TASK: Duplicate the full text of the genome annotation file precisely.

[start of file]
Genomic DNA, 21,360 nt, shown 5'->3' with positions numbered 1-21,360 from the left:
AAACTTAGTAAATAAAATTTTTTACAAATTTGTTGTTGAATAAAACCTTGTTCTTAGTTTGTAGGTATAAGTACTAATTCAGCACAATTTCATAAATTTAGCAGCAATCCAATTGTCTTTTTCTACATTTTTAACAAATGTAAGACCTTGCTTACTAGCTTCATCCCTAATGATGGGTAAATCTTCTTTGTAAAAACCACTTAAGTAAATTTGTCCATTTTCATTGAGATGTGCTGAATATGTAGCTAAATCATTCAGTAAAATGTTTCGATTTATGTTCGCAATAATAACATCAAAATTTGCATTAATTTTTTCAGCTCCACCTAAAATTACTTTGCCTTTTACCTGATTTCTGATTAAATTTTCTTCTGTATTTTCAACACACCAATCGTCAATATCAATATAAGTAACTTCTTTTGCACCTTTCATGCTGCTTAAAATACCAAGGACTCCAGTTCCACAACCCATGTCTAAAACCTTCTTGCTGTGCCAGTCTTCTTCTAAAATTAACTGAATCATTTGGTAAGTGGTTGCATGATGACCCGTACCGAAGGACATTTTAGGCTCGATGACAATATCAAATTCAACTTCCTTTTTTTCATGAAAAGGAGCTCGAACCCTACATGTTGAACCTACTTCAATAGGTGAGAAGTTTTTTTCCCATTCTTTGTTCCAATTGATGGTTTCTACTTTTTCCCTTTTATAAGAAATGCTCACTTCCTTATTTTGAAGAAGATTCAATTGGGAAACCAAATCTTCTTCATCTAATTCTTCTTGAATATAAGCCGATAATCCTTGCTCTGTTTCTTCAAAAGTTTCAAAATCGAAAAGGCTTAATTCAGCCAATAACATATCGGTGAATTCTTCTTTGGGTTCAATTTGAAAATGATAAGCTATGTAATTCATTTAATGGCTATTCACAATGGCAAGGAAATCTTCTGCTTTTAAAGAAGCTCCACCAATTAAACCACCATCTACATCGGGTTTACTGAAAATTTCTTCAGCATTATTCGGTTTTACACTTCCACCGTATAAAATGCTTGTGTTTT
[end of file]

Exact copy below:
Genomic DNA, 21,360 nt, shown 5'->3' with positions numbered 1-21,360 from the left:
AAACTTAGTAAATAAAATTTTTTACAAATTTGTTGTTGAATAAAACCTTGTTCTTAGTTTGTAGGTATAAGTACTAATTCAGCACAATTTCATAAATTTAGCAGCAATCCAATTGTCTTTTTCTACATTTTTAACAAATGTAAGACCTTGCTTACTAGCTTCATCCCTAATGATGGGTAAATCTTCTTTGTAAAAACCACTTAAGTAAATTTGTCCATTTTCATTGAGATGTGCTGAATATGTAGCTAAATCATTCAGTAAAATGTTTCGATTTATGTTCGCAATAATAACATCAAAATTTGCATTAATTTTTTCAGCTCCACCTAAAATTACTTTGCCTTTTACCTGATTTCTGATTAAATTTTCTTCTGTATTTTCAACACACCAATCGTCAATATCAATATAAGTAACTTCTTTTGCACCTTTCATGCTGCTTAAAATACCAAGGACTCCAGTTCCACAACCCATGTCTAAAACCTTCTTGCTGTGCCAGTCTTCTTCTAAAATTAACTGAATCATTTGGTAAGTGGTTGCATGATGACCCGTACCGAAGGACATTTTAGGCTCGATGACAATATCAAATTCAACTTCCTTTTTTTCATGAAAAGGAGCTCGAACCCTACATGTTGAACCTACTTCAATAGGTGAGAAGTTTTTTTCCCATTCTTTGTTCCAATTGATGGTTTCTACTTTTTCCCTTTTATAAGAAATGCTCACTTCCTTATTTTGAAGAAGATTCAATTGGGAAACCAAATCTTCTTCATCTAATTCTTCTTGAATATAAGCCGATAATCCTTGCTCTGTTTCTTCAAAAGTTTCAAAATCGAAAAGGCTTAATTCAGCCAATAACATATCGGTGAATTCTTCTTTGGGTTCAATTTGAAAATGATAAGCTATGTAATTCATTTAATGGCTATTCACAATGGCAAGGAAATCTTCTGCTTTTAAAGAAGCTCCACCAATTAAACCACCATCTACATCGGGTTTACTGAAAATTTCTTCAGCATTATTCGGTTTTACACTTCCACCGTATAAAATGCTTGTGTTTT